The Scale and Impact of the Crisis on Colombia
The Venezuelan migrant crisis is second only to the Syrian conflict in terms of the number of people forced to flee their home country. Around 5.7 million Venezuelans have fled due to a dire combination of political instability, violence and insecurity, and a protracted, crippling economic crisis.
Colombia has absorbed the largest share, more than 1.7 million people, in addition to about half a million Colombian returnees displaced during the Colombian civil war, and another 500,000 migrants in transit to other countries. An additional 3.4 million people regularly commute from Venezuela to Colombia to access basic services.
Countries in the region have come together to formulate a coordinated response to the crisis and this is set out in the Regional Migration Response Plan (RMRP) which is updated each year based on a needs assessment, with contributions from GOAL and other responding organizations. The latest RMRP projects the overall number of Venezuelans fleeing their country to reach 8.1 million by the end of 2021.
Barrio Resiliente team member verifies information of pre-registered local businesses in Villas de Girardot Settlement, Bucaramanga. To date, the project works with 44 businesses in that area.
Neighboring countries, such as Ecuador, Perú, and Chile have imposed entry visa restrictions on Venezuelans since 2019 to curb the influx of refugees, which means that Colombia will remain primary destination for the vast majority of the migrants fleeing from Venezuela.
A large portion of the migrant population in Colombia are gathering in informal settlements in the outskirts and open spaces of smaller and medium-sized cities, placing tremendous stress on local community resources. Migrants are living in desperate conditions, often sleeping in the open air with little or no access to basic services.
Local governments and city administrators are struggling to cope with the growing need as the crisis shows no sign of abating. Across Colombia, more than three million are in urgent need of health services, food assistance, and protection from exploitation, sexual and gender-based violence, and other threats.
It is important to note that the influx of Venezuela migrants is part of a multi-layered crisis impacting Colombian society which is still reeling from years of violence and displacement during the recent civil war, combined with the public health and socio-economic impact of the COVID-19 pandemic. Colombia has been hit hard by the pandemic, with over 2 million cases and 56,000 deaths, and cramped migrant settlements providing conditions for rapid spread.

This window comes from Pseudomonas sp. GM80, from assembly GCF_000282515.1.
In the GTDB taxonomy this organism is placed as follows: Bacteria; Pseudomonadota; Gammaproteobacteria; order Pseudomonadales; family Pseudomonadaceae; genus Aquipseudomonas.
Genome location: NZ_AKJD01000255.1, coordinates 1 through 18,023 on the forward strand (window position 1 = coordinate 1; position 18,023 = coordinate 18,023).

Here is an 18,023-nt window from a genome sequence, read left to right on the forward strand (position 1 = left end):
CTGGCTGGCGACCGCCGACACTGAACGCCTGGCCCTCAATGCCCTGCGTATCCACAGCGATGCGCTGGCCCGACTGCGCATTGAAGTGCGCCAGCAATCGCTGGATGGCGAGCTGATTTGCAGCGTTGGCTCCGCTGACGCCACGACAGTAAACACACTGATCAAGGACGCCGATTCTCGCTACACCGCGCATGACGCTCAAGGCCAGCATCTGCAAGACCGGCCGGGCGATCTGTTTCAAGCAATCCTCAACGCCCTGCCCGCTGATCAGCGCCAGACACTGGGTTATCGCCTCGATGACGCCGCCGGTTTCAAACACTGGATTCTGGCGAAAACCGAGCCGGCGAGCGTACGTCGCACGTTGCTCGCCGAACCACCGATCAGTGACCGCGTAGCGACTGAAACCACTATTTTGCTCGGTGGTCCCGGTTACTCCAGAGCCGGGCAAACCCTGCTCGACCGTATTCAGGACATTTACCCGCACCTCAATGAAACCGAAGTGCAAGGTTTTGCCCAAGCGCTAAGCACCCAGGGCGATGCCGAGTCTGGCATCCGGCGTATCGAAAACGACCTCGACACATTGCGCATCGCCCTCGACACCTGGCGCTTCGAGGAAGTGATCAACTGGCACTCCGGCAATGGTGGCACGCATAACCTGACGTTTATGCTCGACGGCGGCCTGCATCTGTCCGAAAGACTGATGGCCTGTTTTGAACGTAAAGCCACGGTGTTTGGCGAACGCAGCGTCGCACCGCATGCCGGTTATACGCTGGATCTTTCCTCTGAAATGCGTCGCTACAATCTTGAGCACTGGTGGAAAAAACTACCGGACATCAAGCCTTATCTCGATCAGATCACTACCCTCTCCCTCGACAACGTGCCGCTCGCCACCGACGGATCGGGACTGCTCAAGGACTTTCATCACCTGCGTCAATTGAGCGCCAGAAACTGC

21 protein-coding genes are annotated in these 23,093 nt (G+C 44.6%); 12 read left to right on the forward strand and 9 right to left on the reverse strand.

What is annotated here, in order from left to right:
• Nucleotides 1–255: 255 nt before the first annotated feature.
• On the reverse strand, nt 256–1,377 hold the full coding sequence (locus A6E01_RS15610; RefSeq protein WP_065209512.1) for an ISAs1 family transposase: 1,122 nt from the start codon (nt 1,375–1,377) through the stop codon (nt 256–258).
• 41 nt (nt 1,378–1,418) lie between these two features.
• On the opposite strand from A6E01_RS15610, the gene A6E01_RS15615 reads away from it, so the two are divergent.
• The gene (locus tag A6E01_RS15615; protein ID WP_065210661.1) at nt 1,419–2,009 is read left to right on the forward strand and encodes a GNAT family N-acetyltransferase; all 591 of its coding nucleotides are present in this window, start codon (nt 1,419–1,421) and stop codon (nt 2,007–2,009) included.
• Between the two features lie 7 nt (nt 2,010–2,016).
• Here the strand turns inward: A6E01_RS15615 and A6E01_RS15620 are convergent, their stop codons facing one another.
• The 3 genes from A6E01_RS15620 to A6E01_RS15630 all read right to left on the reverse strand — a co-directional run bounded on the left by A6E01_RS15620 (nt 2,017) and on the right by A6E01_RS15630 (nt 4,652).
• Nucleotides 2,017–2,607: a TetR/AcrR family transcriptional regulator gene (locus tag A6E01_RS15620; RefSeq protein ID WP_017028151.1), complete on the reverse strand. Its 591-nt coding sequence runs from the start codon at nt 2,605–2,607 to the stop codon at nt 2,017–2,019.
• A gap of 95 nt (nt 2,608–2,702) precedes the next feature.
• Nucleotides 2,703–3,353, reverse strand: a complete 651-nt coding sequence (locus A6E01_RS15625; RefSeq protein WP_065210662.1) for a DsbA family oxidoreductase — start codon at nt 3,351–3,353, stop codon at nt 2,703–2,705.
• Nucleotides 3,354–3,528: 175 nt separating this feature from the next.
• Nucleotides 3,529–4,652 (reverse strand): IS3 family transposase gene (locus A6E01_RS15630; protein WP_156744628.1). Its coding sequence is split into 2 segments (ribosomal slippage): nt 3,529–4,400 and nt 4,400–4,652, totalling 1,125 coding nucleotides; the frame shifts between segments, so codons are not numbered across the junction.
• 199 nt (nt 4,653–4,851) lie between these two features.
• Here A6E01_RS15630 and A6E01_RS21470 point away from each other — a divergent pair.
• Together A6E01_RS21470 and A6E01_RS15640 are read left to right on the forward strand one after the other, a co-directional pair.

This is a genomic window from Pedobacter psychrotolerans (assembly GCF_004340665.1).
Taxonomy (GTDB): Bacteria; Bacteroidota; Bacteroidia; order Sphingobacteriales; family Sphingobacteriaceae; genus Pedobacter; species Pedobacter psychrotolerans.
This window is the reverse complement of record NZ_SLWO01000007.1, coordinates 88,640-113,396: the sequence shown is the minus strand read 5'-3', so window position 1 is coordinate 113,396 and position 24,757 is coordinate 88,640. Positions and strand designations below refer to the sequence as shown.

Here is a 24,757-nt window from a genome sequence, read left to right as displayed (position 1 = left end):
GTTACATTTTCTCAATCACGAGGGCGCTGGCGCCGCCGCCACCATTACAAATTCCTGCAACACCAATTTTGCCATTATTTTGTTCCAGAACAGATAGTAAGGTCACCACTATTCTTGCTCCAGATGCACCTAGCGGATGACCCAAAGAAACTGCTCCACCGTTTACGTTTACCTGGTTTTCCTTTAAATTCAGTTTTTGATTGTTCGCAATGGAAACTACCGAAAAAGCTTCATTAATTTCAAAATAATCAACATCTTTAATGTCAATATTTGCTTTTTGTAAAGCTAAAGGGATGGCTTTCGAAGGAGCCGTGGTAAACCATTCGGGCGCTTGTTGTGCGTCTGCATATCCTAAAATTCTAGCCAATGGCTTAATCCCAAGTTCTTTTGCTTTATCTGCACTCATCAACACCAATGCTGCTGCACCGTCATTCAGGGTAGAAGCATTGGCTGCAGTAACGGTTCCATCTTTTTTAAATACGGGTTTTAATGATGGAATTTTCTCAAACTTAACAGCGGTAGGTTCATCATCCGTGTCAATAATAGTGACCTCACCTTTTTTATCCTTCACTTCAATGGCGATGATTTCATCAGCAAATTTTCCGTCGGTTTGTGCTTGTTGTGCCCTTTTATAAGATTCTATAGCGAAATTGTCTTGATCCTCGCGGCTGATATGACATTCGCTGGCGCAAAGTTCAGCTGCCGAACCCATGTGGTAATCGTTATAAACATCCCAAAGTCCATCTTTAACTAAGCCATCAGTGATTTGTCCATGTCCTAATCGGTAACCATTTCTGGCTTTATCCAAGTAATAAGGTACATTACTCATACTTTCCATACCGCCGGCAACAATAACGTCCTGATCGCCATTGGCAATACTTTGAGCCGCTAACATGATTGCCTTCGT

Recognizing the complexity of Colombia’s humanitarian crisis, GOAL launched operations in 2019, with a holistic approach designed to meet the most urgent life-saving needs, while also focusing on longer-term solutions and resilience. The initial response, funded by Irish Aid, reached 1,000 Venezuelan families in transit along the perilous migrant routes. Since then, GOAL has significantly scaled up its response with support from USAID Bureau for Humanitarian Affairs, delivering services to Venezuelan migrants, Colombian returnees, and vulnerable host communities in four departments: Norte Santander, Santander, Atlantida and La Guajira.
In addition to responding to the needs of migrants in transit, GOAL is also working to develop durable solutions through interventions in informal urban settlements and inclusive economic development. Through GOAL’s “Barrio Resiliente,” or Resilient and Inclusive Neighborhood Approach, GOAL works in partnership with communities, local and state government, the private sector, civil society, and academic institutions to improve policies and develop practical solutions that can be replicated and scaled. Through Barrio Resiliente, GOAL is leading a consortium of partner organizations in efforts that include:
- Supporting small and micro-business through increased access to credit and business development services, and through building new market alliances and networks
- Developing high potential and sustainable market systems such as the Blue Economy in fisheries and eco-tourism.
- Developing affordable housing and shelter solutions
- Instituting early warning and response systems to protect vulnerable families against disaster risks
- Improving access to basic services including water and sanitation and protection services
- Strengthening social cohesion through community projects and facilitating engagement among different social groups, prioritizing youth engagement
- Working in partnership with city administrators to strengthen urban planning to address rapid expansion of informal settlements and adopt policies that incorporate a resilient and inclusive neighborhood approach.